Do I need to demonstrate to my chief of police “good cause” to exercise my right to free speech or freedom of religion?
Hell no! Then why the heck should anyone need to show “good cause” to exercise their right to keep and bear arms?
It’s a question that’s at the heart of the gun debate going on in our nation’s capital. This week, U.S. District Judge Frederick J. Scullin Jr. scrapped D.C.’s “good cause” requirement for concealed carry. “Good cause” basically says that one needs to provide one’s local CLEO (Chief Law Enforcement Officer) with documentation to suggest that their life is in danger, e.g. restraining order, police reports of violent threat.
Judge Scullin, the same judge who overturned the District’s outright ban on concealed carry over a year ago, forcing the city council to adopt an issuing standard, wrote the following:
“This conclusion should not be read to suggest that it would be inappropriate for the District of Columbia to enact a licensing mechanism that includes appropriate time, place and manner restrictions on the carrying of handguns in public. The District of Columbia’s arbitrary ‘good reason’/’proper reason’ requirement, however, goes far beyond establishing such reasonable restrictions.”
“Rather, for all intents and purposes, this requirement makes it impossible for the overwhelming majority of law-abiding citizens to obtain licenses to carry handguns in public for self-defense, thereby depriving them of their Second Amendment right to bear arms.”
In a nutshell, “good cause” is unconstitutional. Hence the injunction which prevents D.C. police from trying to enforce the “good cause” mandate.
For the plaintiffs in the case, who were represented by the Second Amendment Foundation, it was a big win. And for the gun-grabbers who run D.C. it was a painful loss, as SAF founder and Executive Vice President Alan M. Gottlieb noted in a press release.
“This is a devastating loss for the District and its anti-gun-rights policy,” said Gottlieb. “We’re delighted with the judge’s ruling, because once again, the court has thwarted the District’s blatantly obvious effort to discourage the exercise of Second Amendment rights by forcing permit applicants to jump through a series of hoops and then frustrate them by requiring an arbitrary ‘good reason’ for the exercise of a constitutionally-protected civil right.”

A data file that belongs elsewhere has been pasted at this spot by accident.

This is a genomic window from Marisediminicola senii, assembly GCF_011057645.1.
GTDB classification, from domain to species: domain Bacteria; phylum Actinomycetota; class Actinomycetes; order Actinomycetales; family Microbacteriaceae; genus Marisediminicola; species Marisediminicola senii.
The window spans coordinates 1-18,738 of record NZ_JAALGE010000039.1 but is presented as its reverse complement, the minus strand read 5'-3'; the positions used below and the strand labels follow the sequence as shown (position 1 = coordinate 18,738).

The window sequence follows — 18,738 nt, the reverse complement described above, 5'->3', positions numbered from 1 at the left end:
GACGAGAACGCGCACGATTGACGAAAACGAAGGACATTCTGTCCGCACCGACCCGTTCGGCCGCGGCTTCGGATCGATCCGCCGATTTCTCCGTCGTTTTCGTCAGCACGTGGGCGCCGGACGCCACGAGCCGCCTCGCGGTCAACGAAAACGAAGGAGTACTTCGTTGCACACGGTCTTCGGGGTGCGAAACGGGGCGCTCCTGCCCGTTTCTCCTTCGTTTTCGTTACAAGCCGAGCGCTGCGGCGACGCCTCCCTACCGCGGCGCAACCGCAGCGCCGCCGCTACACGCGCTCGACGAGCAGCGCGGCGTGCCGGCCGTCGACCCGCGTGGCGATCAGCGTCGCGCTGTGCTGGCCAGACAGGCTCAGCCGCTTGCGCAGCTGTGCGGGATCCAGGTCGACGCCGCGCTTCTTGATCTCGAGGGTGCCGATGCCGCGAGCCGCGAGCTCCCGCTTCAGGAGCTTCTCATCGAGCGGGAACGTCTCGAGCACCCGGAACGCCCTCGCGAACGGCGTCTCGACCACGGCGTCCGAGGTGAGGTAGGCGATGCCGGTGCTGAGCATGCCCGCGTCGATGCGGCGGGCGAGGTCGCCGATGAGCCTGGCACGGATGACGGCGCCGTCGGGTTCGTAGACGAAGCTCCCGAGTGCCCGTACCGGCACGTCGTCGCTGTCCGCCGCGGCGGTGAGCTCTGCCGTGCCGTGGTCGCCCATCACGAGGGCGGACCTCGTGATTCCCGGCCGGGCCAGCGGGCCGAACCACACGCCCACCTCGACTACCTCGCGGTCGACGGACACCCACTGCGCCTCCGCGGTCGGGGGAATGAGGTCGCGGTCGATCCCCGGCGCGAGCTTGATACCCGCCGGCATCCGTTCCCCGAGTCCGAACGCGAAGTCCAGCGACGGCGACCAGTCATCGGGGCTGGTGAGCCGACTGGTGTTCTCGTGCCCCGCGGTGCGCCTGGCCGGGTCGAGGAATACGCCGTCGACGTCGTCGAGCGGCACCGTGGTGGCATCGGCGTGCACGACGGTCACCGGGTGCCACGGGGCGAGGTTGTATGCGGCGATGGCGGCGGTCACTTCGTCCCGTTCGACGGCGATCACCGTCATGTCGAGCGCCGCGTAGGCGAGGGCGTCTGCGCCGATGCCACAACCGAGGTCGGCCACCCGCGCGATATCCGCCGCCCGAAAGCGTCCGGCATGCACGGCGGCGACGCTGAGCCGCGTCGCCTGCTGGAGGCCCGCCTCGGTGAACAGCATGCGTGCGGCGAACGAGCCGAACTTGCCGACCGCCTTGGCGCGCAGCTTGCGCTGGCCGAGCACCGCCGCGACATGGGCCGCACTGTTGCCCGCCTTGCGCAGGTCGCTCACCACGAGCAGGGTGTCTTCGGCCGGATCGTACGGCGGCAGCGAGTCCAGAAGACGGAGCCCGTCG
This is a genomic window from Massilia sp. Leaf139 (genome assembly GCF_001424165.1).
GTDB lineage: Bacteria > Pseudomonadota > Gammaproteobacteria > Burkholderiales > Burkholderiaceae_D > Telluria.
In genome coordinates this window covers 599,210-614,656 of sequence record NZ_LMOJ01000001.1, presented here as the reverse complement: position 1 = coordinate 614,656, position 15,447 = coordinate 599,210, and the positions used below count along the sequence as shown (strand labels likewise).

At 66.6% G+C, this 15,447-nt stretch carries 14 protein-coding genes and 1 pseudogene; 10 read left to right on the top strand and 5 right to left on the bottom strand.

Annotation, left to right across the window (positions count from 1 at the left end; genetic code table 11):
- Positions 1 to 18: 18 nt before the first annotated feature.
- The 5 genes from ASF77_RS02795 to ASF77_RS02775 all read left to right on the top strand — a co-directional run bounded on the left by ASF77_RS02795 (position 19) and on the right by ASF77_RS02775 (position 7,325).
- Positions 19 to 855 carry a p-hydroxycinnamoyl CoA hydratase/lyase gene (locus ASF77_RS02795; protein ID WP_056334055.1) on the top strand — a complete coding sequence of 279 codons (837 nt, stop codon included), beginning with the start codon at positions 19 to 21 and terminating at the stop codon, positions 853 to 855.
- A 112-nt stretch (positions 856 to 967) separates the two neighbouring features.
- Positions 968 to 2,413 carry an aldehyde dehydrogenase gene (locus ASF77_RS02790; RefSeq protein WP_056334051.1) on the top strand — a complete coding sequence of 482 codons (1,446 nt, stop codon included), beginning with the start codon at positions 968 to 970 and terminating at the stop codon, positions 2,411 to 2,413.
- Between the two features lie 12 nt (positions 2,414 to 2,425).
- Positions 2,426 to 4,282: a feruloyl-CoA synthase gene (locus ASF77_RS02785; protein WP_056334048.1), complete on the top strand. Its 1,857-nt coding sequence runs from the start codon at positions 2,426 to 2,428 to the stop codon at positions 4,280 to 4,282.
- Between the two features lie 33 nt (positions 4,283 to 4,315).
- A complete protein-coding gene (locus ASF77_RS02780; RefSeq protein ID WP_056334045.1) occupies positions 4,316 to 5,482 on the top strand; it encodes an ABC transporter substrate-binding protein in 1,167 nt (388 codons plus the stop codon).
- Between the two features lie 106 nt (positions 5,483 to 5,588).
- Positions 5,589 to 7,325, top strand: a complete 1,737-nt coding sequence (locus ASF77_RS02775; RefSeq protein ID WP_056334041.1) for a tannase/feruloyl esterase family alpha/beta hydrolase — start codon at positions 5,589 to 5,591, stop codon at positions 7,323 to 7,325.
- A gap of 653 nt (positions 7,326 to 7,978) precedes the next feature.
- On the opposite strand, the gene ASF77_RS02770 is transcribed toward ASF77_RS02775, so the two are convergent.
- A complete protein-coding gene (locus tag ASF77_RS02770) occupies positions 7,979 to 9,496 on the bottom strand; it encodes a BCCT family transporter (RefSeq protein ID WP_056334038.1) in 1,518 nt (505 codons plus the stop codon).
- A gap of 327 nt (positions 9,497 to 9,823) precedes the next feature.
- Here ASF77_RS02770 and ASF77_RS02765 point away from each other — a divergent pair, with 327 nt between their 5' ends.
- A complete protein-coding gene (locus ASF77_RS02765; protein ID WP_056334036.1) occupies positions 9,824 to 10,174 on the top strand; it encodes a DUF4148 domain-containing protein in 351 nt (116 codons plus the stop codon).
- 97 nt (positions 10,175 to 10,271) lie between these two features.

Gottlieb explained that attorneys for both sides were ordered to appear for a court conference on July 7 to “discuss an expedited schedule for the resolution of this case.”
“You can’t ask for more than that,” Gottlieb said.
As far as a ruling is concerned, Gottlieb is right on. You can’t ask for more than that. But as far as an outcome, well, let’s just say that this fight isn’t over yet. The D.C. attorney general may decide to appeal the ruling.
“We are reviewing the ruling; however, we believe that the law passed by the Council is constitutionally valid,” OAG spokesperson Robert Marus told the Washington Free Beacon.
Generally speaking, it would appear that the days of ‘may-issue’ concealed carry laws (those that require “good cause) are numbered. While they still exist in a number of states, counties in New York and California, for example, overwhelmingly the tide has shifted to ‘shall-issue’ laws that typically require just a background check, some number of firearms training and a fee. These laws pass Constitutional muster, whereas the may-issue laws are problematic for obvious reasons — as I pointed out at the outset of the article.
Hopefully the Supreme Court will finally render a judgment on this issue and put the matter to bed once and for all. But we’ll have to wait and see.